About three years ago, Montae Nicholson attended a camp going into his sophomore year of high school at Monroeville (Pa.) Gateway. There he watched Demetrious Cox, a standout from nearby Jeannette was in attendance as he prepared for his senior year.
”I was just looking at him like, ‘Wow, he is really good,’” Nicholson said. “I just wanted to be like him.”
“We got a little bit of reps in practice last week, but we found that out Friday that we were going to be getting more reps on Saturday,” Nicholson said.
It was not something Nicholson ever pictured would happen back at that camp – playing alongside Cox – as he was just fighting for playing time in high school. Now, he is back in the same spot, fighting for playing time in the secondary at Michigan State.
“There definitely is still a lot to learn,” he said. “Every chance I get when I’m not in class or studying, I’m in watching film and still studying just in a different aspect.
”I think everything is coming along pretty well.”
Defensive backs coach Harlon Barnett seconded the belief that Nicholson is coming along. He added that Michigan State is focused on grooming him and getting him ready through getting reps. But with the natural elements he brings, he already has been what they expected, as Barnett said he might be the most athletic freshman defensive back the Spartans have had.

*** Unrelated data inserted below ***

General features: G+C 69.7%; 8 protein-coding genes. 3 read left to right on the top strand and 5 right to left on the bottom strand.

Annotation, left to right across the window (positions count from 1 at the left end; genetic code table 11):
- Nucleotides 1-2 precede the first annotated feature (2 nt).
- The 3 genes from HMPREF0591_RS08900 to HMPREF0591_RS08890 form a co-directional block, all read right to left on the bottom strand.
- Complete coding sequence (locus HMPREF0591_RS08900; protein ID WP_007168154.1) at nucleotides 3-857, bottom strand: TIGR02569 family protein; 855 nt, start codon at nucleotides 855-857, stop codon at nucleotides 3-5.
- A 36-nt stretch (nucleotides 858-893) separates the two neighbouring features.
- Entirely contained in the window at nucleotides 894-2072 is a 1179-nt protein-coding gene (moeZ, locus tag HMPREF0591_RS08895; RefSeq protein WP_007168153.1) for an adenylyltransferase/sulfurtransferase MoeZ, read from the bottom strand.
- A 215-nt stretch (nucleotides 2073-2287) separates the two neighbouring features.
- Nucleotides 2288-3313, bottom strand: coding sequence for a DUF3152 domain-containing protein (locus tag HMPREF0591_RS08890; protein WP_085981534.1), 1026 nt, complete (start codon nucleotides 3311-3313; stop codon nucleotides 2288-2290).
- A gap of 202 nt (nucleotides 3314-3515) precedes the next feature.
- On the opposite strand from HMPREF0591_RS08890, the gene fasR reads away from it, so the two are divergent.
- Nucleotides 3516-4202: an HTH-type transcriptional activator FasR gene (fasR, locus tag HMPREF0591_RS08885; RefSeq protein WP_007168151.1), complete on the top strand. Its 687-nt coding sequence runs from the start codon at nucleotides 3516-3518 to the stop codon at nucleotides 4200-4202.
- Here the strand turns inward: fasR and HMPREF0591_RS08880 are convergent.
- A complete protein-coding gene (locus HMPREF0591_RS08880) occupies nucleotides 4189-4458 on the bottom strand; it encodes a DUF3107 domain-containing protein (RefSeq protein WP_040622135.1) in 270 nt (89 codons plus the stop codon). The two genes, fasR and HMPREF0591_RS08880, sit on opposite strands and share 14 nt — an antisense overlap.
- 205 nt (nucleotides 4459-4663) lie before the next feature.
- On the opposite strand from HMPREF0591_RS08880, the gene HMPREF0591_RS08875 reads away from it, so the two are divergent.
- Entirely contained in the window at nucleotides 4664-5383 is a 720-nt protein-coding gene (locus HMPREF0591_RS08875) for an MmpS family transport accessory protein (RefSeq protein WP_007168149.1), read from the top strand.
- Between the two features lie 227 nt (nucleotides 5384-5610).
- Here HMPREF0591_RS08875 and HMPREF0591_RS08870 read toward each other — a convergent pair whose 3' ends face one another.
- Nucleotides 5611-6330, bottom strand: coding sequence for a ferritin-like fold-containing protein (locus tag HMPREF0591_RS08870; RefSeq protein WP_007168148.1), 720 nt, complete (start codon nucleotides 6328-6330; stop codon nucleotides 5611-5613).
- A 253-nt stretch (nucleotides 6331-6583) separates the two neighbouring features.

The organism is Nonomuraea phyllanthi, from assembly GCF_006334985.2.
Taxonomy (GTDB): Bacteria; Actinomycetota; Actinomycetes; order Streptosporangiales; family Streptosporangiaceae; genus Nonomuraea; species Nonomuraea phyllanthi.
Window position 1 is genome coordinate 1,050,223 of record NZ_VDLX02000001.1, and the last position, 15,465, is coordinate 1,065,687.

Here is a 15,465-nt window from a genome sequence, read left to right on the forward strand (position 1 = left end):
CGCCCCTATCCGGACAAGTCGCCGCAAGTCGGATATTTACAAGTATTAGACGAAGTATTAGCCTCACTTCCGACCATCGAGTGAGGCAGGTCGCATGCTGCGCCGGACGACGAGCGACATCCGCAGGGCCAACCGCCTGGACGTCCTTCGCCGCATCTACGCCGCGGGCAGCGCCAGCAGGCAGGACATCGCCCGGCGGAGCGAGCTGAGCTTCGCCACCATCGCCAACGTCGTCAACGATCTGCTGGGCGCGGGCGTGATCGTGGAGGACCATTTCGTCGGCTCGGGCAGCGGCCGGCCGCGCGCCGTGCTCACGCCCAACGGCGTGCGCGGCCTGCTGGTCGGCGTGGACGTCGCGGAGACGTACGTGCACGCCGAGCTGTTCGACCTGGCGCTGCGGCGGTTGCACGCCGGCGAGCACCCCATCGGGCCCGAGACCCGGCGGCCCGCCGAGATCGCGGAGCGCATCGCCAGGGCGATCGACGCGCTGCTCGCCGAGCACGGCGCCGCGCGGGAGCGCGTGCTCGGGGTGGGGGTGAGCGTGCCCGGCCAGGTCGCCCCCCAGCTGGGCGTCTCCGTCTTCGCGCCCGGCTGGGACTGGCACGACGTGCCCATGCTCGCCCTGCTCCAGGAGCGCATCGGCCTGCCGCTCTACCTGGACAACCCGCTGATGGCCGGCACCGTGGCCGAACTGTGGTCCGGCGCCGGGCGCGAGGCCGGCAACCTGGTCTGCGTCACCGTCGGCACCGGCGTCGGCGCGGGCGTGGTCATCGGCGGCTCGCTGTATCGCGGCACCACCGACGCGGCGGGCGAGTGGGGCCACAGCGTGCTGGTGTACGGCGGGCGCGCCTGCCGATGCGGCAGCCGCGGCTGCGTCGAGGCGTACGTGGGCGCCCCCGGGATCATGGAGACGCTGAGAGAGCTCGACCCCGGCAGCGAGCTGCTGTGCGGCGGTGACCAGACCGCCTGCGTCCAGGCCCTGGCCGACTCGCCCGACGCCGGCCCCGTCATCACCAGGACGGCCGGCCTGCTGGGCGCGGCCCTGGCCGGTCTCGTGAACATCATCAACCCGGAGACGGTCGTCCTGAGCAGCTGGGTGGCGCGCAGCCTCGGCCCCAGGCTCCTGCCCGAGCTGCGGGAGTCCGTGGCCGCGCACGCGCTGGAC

“He’s a true freshman who can run really and move, has great ball skills, and so he’s as advertised,” Barnett said. “He’s a good football player and I think he’s gonna be a really, really good football player before he leaves here.”
He is getting the chance to show that sooner rather than later. He had a career-high five tackles against Eastern Michigan and recovered a fumble.
Coach Mark Dantonio said Nicholson is continuing to push to get on the field because of “the nature of his ability,” but the coaches are keeping an eye on his learning curve to see where he plateaus.
”When you're a young player, you tend to learn as you move forward,” he said. Games are different than practices. Things are going a lot faster, there's more on the line, but he's an active player. He's 6'2" plus. He's extremely quick and fast. He's 212 pounds, a good tackler, got great ball skills.”
With extra snaps Saturday, especially with the first-team defense, Nicholson said the biggest thing he gained was confidence.
“Being out there allowed me to gain confidence and believe in myself more,” he said.
He said the speed of the game has been the biggest adjustment thus far, as well as the amount of time required to study the game with the demands of playing safety.
“You have to relay calls to corners and linebackers, but once you learn everything, it is pretty easy,” he said.
Aiding in the process of building Nicholson along the way has been senior safety Kurtis Drummond, who Nicholson said he tries to take after and learn from. He said he has been learning a lot from Drummond.
“There are so many things honestly, but the biggest thing I picked up from not only him but Coach Barnett is just get in the playbook,” he said. “You can be in the playbook and that is where all the information is.”
As he does that and keep working on his craft, the coaches see a bright future ahead of him. Right now, Nicholson offers just a “maybe” when asked if he should see more snaps in the coming weeks.
”I’m not sure,” he said. “I still have a lot to learn, so we will have to see what happens.”